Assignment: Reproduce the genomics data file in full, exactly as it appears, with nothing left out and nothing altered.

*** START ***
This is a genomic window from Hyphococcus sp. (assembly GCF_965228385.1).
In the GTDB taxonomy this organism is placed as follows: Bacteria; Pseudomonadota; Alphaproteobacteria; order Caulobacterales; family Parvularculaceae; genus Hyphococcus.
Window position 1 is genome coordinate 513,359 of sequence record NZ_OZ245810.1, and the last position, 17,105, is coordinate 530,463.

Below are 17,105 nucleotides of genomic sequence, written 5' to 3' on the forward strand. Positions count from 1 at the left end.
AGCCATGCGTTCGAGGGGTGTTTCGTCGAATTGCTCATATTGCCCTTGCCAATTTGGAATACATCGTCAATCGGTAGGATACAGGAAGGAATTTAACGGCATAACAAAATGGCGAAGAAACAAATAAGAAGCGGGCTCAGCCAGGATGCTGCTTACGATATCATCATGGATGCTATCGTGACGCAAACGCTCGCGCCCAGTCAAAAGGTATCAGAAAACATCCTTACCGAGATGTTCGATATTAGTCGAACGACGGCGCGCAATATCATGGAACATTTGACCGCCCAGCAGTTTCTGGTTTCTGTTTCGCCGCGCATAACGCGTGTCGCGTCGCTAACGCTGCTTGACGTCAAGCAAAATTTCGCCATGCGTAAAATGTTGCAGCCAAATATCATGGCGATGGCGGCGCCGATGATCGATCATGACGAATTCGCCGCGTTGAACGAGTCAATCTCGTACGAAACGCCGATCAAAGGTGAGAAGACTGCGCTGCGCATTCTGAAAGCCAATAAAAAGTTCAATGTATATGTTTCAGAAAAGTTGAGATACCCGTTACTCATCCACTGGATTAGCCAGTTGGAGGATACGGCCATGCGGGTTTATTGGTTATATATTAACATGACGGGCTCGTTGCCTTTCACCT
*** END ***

This is a genomic window from Hyphococcus sp. (assembly GCF_965228385.1).
In the GTDB taxonomy this organism is placed as follows: Bacteria; Pseudomonadota; Alphaproteobacteria; order Caulobacterales; family Parvularculaceae; genus Hyphococcus.
Window position 1 is genome coordinate 513,359 of sequence record NZ_OZ245810.1, and the last position, 17,105, is coordinate 530,463.

Below are 17,105 nucleotides of genomic sequence, written 5' to 3' on the forward strand. Positions count from 1 at the left end.
AGCCATGCGTTCGAGGGGTGTTTCGTCGAATTGCTCATATTGCCCTTGCCAATTTGGAATACATCGTCAATCGGTAGGATACAGGAAGGAATTTAACGGCATAACAAAATGGCGAAGAAACAAATAAGAAGCGGGCTCAGCCAGGATGCTGCTTACGATATCATCATGGATGCTATCGTGACGCAAACGCTCGCGCCCAGTCAAAAGGTATCAGAAAACATCCTTACCGAGATGTTCGATATTAGTCGAACGACGGCGCGCAATATCATGGAACATTTGACCGCCCAGCAGTTTCTGGTTTCTGTTTCGCCGCGCATAACGCGTGTCGCGTCGCTAACGCTGCTTGACGTCAAGCAAAATTTCGCCATGCGTAAAATGTTGCAGCCAAATATCATGGCGATGGCGGCGCCGATGATCGATCATGACGAATTCGCCGCGTTGAACGAGTCAATCTCGTACGAAACGCCGATCAAAGGTGAGAAGACTGCGCTGCGCATTCTGAAAGCCAATAAAAAGTTCAATGTATATGTTTCAGAAAAGTTGAGATACCCGTTACTCATCCACTGGATTAGCCAGTTGGAGGATACGGCCATGCGGGTTTATTGGTTATATATTAACATGACGGGCTCGTTGCCTTTCACCT